Part II: The Blizzard of January 1994
After having classes canceled for a week, and being snowed-in without electricity, classes finally resumed on Monday, January 24th.
By this time, I had decided that I was going to take part in the fraternity rush period that was set to start that week, and I planned on joining the President's House Association, a non-Greek organization whose members I had been getting to know. Besides having no national Greek organization, the main difference between PHA and the other fraternities was that the members had to vote unanimously for you to get in. If even one person voted no, you were out. This was highly intimidating to me and my friends who were interested in joining, but for me especially because I was very shy and really didn't know that many of the members - just a handful who were in the music program. Going over to "hang out" in the PHA house - something a lot of hopefuls did - was too intimidating for me, so other than attending the weekly PHA devotions (yes, you read that right...PHA wasn't the only fraternity on Georgetown's campus who held weekly devotions), I never really spent much time in the house, among the members, before rush week.
I think that first week back, PHA held its so-called Formal Rush Party (there was an Informal gathering in the fall, which I think I did not attend), and this was an opportunity for all those interested in joining to come and meet people and mingle and learn about the house. I recall impressing a group of members by playing the 3rd movement of Beethoven's Moonlight Sonata on the house baby grand piano (yes, the house had a baby grand). However, without even realizing it, I distinguished myself much more fully in a different way.
One of the members - Todd - who fancied himself a comedian and the house joker, was going around with a video camera and recording and "interviewing" all the potential candidates. The idea was actually a good one, because (as I would later find out) when it came time to vote, a lot of members didn't know who the person was they were actually voting on. So being able to watch a video with all the people's faces was a good way to remind people who was who.
When Todd and his cameraman (I think the cameraman was either Chris or another guy everyone called Guano) came up to me, Todd asked me why I had come to the rush party. I was thrown for a loop because it seemed like a dumb question with an obvious answer. So, in my nervous, shy way, I blurted out: "Because I want to be a PHA!" Well, duh!
Afterward, I felt like I had blown my opportunity, like a beauty pageant contestant who flubs her big question. I wished I had been able to think of something funny or clever to say instead of sounding desperate to get in. However, I later found out that my comment had gone over pretty well when everyone watched the video at the voting meeting. If he wants in that badly, let him in! "Because I want to be a PHA" became a sort of slogan that people repeated for the remaining four years I spent at Georgetown.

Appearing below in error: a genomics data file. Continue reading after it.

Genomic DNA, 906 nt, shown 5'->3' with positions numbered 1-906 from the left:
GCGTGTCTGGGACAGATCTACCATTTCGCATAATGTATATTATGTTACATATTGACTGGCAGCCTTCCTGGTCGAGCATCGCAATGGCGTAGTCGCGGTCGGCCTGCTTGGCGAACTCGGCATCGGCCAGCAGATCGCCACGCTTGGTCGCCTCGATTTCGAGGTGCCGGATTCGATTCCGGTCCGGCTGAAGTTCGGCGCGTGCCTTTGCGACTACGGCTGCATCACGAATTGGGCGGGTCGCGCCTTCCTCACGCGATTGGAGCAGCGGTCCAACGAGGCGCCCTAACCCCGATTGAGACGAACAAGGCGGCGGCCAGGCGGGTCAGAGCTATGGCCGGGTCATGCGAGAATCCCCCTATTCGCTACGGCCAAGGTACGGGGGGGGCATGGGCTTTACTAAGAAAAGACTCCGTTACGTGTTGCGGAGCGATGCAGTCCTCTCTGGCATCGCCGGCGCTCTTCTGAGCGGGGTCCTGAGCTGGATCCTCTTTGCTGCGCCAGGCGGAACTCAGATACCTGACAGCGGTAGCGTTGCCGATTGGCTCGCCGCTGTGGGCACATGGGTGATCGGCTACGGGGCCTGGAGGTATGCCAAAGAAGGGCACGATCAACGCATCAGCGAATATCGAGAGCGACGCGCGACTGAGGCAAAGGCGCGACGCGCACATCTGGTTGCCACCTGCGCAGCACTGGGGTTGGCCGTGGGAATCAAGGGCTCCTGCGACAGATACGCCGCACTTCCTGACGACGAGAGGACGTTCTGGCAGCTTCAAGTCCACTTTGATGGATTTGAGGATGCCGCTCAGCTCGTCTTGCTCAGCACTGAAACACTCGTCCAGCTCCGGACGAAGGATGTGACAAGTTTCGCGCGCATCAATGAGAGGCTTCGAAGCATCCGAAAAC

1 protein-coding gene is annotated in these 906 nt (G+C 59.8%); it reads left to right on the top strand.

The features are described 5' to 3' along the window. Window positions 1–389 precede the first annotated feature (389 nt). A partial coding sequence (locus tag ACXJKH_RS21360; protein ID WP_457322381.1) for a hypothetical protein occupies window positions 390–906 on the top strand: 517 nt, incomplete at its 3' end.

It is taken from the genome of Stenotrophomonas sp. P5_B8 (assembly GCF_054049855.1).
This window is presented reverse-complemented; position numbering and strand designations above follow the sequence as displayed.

On the night of voting, me and my friends stayed up all night in Anderson Hall waiting for "the call" telling us to come downstairs to learn our fate. The PHA voting meeting always took all night, as a matter of course, so it was probably about 4:30 in the morning when the calls finally came, one by one. As each call came, the guy who was summoned left the room, never to return.
I was the last man standing. Everyone got called before me and I was left alone in a gradually-sinking depression in the room. Finally, the phone rang and I was told to come downstairs. All the PHA's were there in the lobby, but they all noticeably ignored me as I walked down the stairs. I was quietly ushered into a side room with Raymond, one of the upperclassmen music majors - he was the PHA who knew me best at that time. He tried to pretend that I had been voted out, but I could tell it was all a set-up. He finally pulled out a PHA letter shirt and put it over my head and welcomed me into the fold.
I'm not ashamed to admit it was one of the proudest moments of my young life.
My four years as a PHA at Georgetown totally changed my life. I've always been proud of the fact that, as of 1997 when I graduated, I was the only PHA in the organization's history to win all three major house awards: Most Talented (sophomore year), Most Spirited (junior year), and Most Outstanding (senior year). I don't know if that "record" still stands or not, and certainly no one else ever cared, but it still meant something to me.
|Sophomore year house picture. I'm in the dead center, looking somber as hell. Somehow, I though we were doing a "serious picture," even though I was OBVIOUSLY the only one under that delusion.|
|Senior year, with our "Lil' Sisses." I'm squatting on the right. My wife is standing in front of the window on the left, two people up from the dork (Matt) in the cowboy hat.|